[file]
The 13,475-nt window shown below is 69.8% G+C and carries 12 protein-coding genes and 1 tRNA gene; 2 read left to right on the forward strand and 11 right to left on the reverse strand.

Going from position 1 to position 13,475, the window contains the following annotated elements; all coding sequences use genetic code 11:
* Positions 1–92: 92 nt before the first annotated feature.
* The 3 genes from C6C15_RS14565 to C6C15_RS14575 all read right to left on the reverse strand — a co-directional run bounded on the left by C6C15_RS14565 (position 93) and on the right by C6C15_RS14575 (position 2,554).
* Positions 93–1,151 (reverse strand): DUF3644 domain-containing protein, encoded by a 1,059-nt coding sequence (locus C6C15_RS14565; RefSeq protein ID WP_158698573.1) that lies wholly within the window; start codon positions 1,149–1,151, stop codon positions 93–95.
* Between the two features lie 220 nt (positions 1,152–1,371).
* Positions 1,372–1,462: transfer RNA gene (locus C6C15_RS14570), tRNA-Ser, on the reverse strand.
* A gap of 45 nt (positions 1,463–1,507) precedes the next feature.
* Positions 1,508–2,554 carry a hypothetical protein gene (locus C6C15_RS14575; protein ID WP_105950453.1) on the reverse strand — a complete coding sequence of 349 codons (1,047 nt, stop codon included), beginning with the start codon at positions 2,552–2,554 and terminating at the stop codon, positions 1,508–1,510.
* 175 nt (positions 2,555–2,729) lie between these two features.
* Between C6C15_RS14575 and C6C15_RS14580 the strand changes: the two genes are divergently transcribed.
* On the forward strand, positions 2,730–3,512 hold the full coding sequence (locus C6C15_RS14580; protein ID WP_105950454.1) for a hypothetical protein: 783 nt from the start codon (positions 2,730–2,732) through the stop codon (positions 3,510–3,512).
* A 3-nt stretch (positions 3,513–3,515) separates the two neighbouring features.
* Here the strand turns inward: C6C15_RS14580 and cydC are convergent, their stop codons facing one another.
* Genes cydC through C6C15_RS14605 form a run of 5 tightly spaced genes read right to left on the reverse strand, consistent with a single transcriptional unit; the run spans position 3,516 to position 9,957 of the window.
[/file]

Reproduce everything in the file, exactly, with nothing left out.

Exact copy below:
The 13,475-nt window shown below is 69.8% G+C and carries 12 protein-coding genes and 1 tRNA gene; 2 read left to right on the forward strand and 11 right to left on the reverse strand.

Going from position 1 to position 13,475, the window contains the following annotated elements; all coding sequences use genetic code 11:
* Positions 1–92: 92 nt before the first annotated feature.
* The 3 genes from C6C15_RS14565 to C6C15_RS14575 all read right to left on the reverse strand — a co-directional run bounded on the left by C6C15_RS14565 (position 93) and on the right by C6C15_RS14575 (position 2,554).
* Positions 93–1,151 (reverse strand): DUF3644 domain-containing protein, encoded by a 1,059-nt coding sequence (locus C6C15_RS14565; RefSeq protein ID WP_158698573.1) that lies wholly within the window; start codon positions 1,149–1,151, stop codon positions 93–95.
* Between the two features lie 220 nt (positions 1,152–1,371).
* Positions 1,372–1,462: transfer RNA gene (locus C6C15_RS14570), tRNA-Ser, on the reverse strand.
* A gap of 45 nt (positions 1,463–1,507) precedes the next feature.
* Positions 1,508–2,554 carry a hypothetical protein gene (locus C6C15_RS14575; protein ID WP_105950453.1) on the reverse strand — a complete coding sequence of 349 codons (1,047 nt, stop codon included), beginning with the start codon at positions 2,552–2,554 and terminating at the stop codon, positions 1,508–1,510.
* 175 nt (positions 2,555–2,729) lie between these two features.
* Between C6C15_RS14575 and C6C15_RS14580 the strand changes: the two genes are divergently transcribed.
* On the forward strand, positions 2,730–3,512 hold the full coding sequence (locus C6C15_RS14580; protein ID WP_105950454.1) for a hypothetical protein: 783 nt from the start codon (positions 2,730–2,732) through the stop codon (positions 3,510–3,512).
* A 3-nt stretch (positions 3,513–3,515) separates the two neighbouring features.
* Here the strand turns inward: C6C15_RS14580 and cydC are convergent, their stop codons facing one another.
* Genes cydC through C6C15_RS14605 form a run of 5 tightly spaced genes read right to left on the reverse strand, consistent with a single transcriptional unit; the run spans position 3,516 to position 9,957 of the window.